Griffin back as Gilroy plays down Spring tide
ALREADY riding high after their strong opening to the National Football League, Dublin received more good news yesterday when Paul Griffin reported no ill-effects following his return to action on Monday night.
It may have been only a friendly against St Oliver Plunkett/Eoghan Ruadh, but Dubs manager Pat Gilroy said his former captain was "absolutely flying".
The return of Griffin, who has been out for almost a calendar year after suffering a cruciate ligament injury last March, gives Gilroy an additional option for his already strong defensive unit.
When Griffin will return to the inter-county fold depends on Kilmacud Crokes' result against Crossmaglen Rangers in Sunday's All-Ireland club SFC semi-final.
Gilroy reckons the half-back will be fully fit for the St Patrick's Day club final should Kilmacud qualify for the showpiece and fully expects him to be involved with Dublin before the end of their Allianz League campaign.
In the shorter term, the Dubs boss expects to have Michael Darragh Macauley back in the squad for the next instalment of Dublin's Spring Series against Kerry on Saturday night.
He is unsure whether Ger Brennan will regain fitness for that match, which may also come too soon for Paul and James Brogan, although both of them also played on Monday.
Football in the capital has come a long way since the last time they went head-to-head with the men from the Kingdom at Croke Park.
The 1-24 to 1-7 humiliation in the 2009 All-Ireland quarter-final represents the lowest point of Gilroy's regime, but also provided the starting point for his rebuilding job which brought them within inches of the final last year.
Gilroy isn't one for sweeping statements or talk of turning points and he wouldn't be drawn into a discussion on what happened on that August day two years ago.
"It's in the past and we have moved on from it," he said at the launch of a new book, 'UCD and the Sigerson', in Belfield yesterday.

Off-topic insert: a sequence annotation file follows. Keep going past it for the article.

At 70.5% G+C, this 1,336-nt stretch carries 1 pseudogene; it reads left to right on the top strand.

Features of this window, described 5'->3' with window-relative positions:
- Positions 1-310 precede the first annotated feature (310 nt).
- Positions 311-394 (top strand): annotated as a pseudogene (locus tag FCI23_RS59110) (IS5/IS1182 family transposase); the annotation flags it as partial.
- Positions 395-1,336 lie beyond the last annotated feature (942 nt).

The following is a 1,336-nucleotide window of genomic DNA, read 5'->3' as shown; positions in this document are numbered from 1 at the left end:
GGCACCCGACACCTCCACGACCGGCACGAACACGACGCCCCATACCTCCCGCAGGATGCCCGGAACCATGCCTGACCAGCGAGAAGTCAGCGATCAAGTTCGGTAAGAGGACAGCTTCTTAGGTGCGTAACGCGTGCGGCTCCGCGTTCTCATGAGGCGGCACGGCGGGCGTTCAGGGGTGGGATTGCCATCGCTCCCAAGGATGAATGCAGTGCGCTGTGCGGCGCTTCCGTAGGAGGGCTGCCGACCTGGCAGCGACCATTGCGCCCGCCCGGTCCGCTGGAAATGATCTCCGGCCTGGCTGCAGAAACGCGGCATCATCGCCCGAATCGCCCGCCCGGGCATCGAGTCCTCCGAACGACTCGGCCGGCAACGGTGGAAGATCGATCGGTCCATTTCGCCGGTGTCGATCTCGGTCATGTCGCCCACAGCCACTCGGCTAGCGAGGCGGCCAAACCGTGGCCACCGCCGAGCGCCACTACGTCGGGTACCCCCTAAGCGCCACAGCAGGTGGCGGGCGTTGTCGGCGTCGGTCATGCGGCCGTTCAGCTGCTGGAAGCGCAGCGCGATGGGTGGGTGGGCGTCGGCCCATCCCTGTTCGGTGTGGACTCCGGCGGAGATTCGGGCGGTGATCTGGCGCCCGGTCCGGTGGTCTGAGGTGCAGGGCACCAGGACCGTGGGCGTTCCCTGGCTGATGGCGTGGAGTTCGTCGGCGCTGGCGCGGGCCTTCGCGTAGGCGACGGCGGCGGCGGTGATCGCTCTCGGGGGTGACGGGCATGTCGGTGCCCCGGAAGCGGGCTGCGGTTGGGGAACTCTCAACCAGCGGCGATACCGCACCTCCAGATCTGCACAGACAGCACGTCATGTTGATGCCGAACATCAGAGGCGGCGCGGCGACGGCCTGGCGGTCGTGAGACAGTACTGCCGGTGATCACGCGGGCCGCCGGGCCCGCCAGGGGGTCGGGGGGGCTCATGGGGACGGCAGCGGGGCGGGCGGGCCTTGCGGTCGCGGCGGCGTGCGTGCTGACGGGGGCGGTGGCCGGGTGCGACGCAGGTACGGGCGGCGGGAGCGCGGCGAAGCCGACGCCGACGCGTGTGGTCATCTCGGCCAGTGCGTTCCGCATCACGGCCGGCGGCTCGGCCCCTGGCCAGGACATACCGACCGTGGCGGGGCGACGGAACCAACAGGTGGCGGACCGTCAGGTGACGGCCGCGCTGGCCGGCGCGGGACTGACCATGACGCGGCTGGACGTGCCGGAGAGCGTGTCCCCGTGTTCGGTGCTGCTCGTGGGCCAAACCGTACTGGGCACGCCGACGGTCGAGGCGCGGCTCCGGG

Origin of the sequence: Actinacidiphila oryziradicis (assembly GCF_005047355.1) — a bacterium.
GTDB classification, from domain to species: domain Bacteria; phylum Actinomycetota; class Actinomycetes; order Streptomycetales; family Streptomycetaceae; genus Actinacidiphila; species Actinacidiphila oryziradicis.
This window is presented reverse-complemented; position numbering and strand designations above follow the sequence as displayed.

"I wouldn't say it was a defining moment. The defining moments to a large degree come on the training pitch. That day was here and gone. It's a very different squad now for both teams.
"I think Kerry have gone through a fair change as well. I think they have lost a lot of the players that won the All-Ireland the year before last, so it's a different set-up. It's 2011 and I don't think it bears any relevance really."
True to his nature, Gilroy is not getting too excited about Dublin's strong opening to the league campaign, arguing that his players had been training longer than their Cork counterparts whom they beat last Saturday.
The St Vincent's man believes it's easier to access players at Croke Park, while he reckons the fitness levels combined with the size of the pitch are leading to plenty of entertainment.
"You have got to take into account the fitness levels," he said. "Even though our fellahs are in reasonably good shape, it's not near championship fitness. They have an awful lot of work to do to get to championship fitness.
"I think there are bigger gaps at Croke Park than you would normally see in a championship game because fellahs just don't have the legs to cover the space they can in summer. You have to take that into account, particularly for defenders.
"If you look at the couple of league games Dublin have played at Croke Park in the past (against Tyrone twice), they were really high-scoring games. They were like hurling matches and I think that's because the legs aren't there, so you have to take that into account."